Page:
- Act One Finale
The Century Library materials had two sections of this number: “Here In My Arms (Minor)” and “Though We’ve No Specific Reason.” There was nothing for the men’s “Cheerio!” although the libretto mentioned the offstage chorus. I needed to create a finale from the scraps I was given, and I replaced the Century library orchestrations with my work for all of the music that had been played earlier. In the orchestra parts, the curtain fell while Betsy was still singing, so I wrote a postlude to bring down the curtain.
The Century Library materials had no entr’acte, which was an essential part of every score I referenced. The introduction came from the 1925 recording of “Gems from Dearest Enemy“ and I wrote the interlude between “Sweet Peter” and “Here In My Arms.” The arrangement of “Sweet Peter” came from the number’s final choral arrangement, and “Here In My Arms” used my utility arrangement from the Overture.
Perhaps a reference to the gavotte in The Gondoliers, this is essentially the Century Library arrangement. The only part I left untouched was the bells. Much of the trumpet and trombone was given to horns and reeds, and I expanded the strings, and harp. The choral arrangement is mine.
- I’d Like To Hide It
I thinned much of the brass writing and wrote the choral arrangement for the ladies.
- Where The Hudson River Flows
The libretto assigns this to Mrs. Murray, General Howe and General Tryon, but the 1925 program also lists a solo dancer and the Officers and Ladies. Much as I liked the idea of a trio, I felt the 1925 assignment had to be respected. After deciding the song assignments, I put the number into full score, looked over it, and wrote a new orchestration for the sung portion. The dance music, which is used in the Overture, is an expansion of the Century Library orchestration.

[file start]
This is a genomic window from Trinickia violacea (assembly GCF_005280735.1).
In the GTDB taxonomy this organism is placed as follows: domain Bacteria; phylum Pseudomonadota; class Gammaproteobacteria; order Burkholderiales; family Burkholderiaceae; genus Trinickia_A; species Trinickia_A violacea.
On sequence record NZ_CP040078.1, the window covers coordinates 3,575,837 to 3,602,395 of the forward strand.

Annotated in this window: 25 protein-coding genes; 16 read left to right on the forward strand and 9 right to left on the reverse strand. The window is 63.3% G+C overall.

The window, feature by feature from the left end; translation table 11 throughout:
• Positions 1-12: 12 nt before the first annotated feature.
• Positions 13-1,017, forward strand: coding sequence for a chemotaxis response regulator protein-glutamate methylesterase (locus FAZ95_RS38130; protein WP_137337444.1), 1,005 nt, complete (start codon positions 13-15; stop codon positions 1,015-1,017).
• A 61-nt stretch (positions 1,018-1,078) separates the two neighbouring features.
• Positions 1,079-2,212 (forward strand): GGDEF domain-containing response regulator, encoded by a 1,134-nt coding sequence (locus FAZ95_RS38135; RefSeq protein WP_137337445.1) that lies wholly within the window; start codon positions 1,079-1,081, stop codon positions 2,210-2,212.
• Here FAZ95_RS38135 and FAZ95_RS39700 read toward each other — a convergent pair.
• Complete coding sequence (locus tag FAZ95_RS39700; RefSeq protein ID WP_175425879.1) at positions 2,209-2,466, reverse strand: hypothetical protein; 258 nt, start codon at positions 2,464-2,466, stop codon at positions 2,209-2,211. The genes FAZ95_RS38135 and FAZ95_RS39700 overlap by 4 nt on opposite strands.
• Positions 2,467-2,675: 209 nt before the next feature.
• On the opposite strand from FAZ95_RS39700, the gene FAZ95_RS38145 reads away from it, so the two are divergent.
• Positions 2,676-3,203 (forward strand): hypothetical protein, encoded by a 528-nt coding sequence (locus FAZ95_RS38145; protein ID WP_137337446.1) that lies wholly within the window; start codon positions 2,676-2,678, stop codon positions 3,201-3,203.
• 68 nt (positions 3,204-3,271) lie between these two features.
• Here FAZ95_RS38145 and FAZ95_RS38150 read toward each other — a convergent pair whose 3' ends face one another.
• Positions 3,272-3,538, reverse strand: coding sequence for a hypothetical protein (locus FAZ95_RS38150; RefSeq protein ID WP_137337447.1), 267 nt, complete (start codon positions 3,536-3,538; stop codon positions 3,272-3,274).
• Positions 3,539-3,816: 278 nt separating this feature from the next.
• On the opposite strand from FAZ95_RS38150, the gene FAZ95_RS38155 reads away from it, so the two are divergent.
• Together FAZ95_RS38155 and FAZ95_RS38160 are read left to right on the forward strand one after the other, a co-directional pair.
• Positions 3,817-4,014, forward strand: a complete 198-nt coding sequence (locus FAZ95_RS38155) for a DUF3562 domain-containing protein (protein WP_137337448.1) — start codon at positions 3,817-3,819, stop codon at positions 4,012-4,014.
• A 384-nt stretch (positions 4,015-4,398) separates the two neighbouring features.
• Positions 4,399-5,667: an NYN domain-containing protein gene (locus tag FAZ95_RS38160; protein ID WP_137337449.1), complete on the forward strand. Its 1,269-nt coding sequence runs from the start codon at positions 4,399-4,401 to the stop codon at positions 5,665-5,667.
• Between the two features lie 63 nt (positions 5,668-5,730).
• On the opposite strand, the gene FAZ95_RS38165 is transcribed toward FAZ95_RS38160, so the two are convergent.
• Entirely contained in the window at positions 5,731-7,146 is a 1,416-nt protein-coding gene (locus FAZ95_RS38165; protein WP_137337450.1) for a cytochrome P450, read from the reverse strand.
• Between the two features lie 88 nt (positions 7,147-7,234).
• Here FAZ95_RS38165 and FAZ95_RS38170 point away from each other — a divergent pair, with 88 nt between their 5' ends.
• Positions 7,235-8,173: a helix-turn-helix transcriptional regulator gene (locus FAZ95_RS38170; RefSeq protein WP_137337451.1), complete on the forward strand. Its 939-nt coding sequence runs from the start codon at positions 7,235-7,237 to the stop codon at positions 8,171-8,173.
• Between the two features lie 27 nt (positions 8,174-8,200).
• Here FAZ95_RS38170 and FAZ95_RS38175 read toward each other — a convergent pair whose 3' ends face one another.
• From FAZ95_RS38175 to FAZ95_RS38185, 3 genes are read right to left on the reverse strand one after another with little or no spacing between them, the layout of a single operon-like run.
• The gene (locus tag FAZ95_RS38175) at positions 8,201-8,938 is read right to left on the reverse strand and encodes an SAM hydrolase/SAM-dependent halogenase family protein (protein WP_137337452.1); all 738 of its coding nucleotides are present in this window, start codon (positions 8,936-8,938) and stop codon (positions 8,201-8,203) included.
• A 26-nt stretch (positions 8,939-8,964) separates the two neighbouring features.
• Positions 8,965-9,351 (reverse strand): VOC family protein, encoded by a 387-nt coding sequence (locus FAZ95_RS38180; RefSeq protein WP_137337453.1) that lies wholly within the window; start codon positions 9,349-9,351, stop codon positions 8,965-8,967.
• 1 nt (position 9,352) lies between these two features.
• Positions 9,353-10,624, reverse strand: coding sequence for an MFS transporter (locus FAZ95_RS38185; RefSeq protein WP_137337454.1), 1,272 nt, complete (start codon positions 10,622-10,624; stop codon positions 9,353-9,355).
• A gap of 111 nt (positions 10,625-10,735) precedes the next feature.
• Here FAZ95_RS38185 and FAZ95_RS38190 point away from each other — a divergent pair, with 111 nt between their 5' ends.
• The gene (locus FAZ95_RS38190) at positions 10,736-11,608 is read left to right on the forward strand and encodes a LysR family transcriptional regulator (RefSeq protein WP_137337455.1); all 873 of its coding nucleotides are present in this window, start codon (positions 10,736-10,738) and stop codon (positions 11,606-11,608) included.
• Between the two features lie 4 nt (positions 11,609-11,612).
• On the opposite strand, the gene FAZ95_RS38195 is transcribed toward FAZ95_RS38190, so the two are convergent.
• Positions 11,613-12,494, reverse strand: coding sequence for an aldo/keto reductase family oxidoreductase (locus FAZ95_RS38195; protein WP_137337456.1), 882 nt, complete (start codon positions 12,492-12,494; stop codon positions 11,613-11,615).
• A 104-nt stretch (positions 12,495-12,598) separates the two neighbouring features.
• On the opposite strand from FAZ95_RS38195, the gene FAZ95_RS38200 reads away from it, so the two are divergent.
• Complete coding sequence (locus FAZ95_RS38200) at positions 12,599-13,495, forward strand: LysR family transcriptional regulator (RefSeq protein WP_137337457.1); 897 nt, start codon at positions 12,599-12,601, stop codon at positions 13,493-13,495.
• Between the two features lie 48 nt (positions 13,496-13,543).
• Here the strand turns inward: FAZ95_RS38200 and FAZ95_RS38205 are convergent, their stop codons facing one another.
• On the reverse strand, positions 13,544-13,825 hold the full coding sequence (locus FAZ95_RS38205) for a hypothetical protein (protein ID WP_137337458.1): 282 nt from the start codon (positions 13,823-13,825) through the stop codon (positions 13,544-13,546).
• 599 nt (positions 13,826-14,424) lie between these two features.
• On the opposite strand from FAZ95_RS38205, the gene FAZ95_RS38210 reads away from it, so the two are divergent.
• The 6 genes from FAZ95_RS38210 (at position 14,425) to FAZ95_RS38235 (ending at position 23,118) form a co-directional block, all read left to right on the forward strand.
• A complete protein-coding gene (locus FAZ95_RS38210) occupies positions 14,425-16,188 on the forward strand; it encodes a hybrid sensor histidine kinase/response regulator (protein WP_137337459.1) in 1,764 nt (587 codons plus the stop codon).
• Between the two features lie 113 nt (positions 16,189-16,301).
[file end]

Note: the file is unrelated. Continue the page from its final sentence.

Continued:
- Bye And Bye (Runaround)
There is nothing for this in the Century Library materials, although the libretto mentions – but does not describe – a runaround, a flirtatious pantomime for Betsy and Sir John. it seemed to me that a refrain of “Bye And Bye” would work, especially if the last sixteen bars covered the dialogue after Betsy’s exit.
- Bye And Bye (Underscore)
Nothing exists for this in the Century Library materials, although the libretto specifies the underscoring. This is the first half of the Runaround, reduced to harp and muted strings.
- Bye and Bye
The Century Library parts are very simple: verse and refrain have repeat signs with first and second endings. I put the Century Library parts into full score, and then wrote a new orchestration based on that score, which I felt was poor for such a moving song. I decided as well to write a final refrain in a higher key. The vocal arrangement was inspired by the Donald Novis-Gloria Grafton recording of “My Romance” from Jumbo.
- Old Enough To Love
Trumpet and trombone needed thinning in the vocal refrain. I put them back for the dance, which gave me the chance to play with the Century Library orchestration.
- Sweet Peter
The Century Library parts had one verse and one refrain to be used over and over. I kept very little of the scoring beyond the sliding bass notes and the chromatic run on “drank all the burgundy down.” The song’s bridge had the chromatic stumbling in the trombone and cello, which I removed from the vocal refrain and added to the first dance refrain.
In Thou Swell, Thou Witty: The Life And Lyrics Of Lorenz Hart, a photo of the 1925 “Sweet Peter” ensemble shows the eight men wearing peg-legs. Both the men and women are wearing “Old Dutch” costumes. This gave me the thought that the dance should be in four parts: Jane and Harry, the young ladies, the men’s peg-leg dance, and the general dance at the end.
- Yankee Doodle
The Century Library materials have nothing, although the libretto specifies the singing of “Yankee Doodle.” Feeling this whole sequence needed to be underscored, I found a copy of “Yankee Doodle” in a collection of American songs, laid out the scene, and orchestrated it.
- Here’s A Kiss (Underscore)
There is nothing for this in the Century Library materials, although the libretto specifies the underscoring. I expanded the string writing and added the harp.
- Here’s A Kiss
The Century Library orchestration can be heard in the overture. I examined that full score, and then wrote a new orchestration. The Century Library parts specified that the routine was verse, two sung refrains, and two dance refrains, followed by a refrain of “Bye And Bye.” This seemed too much too late: the lovers have admitted their true feelings, and the plot is snowballing to the success or failure of Putnam’s march.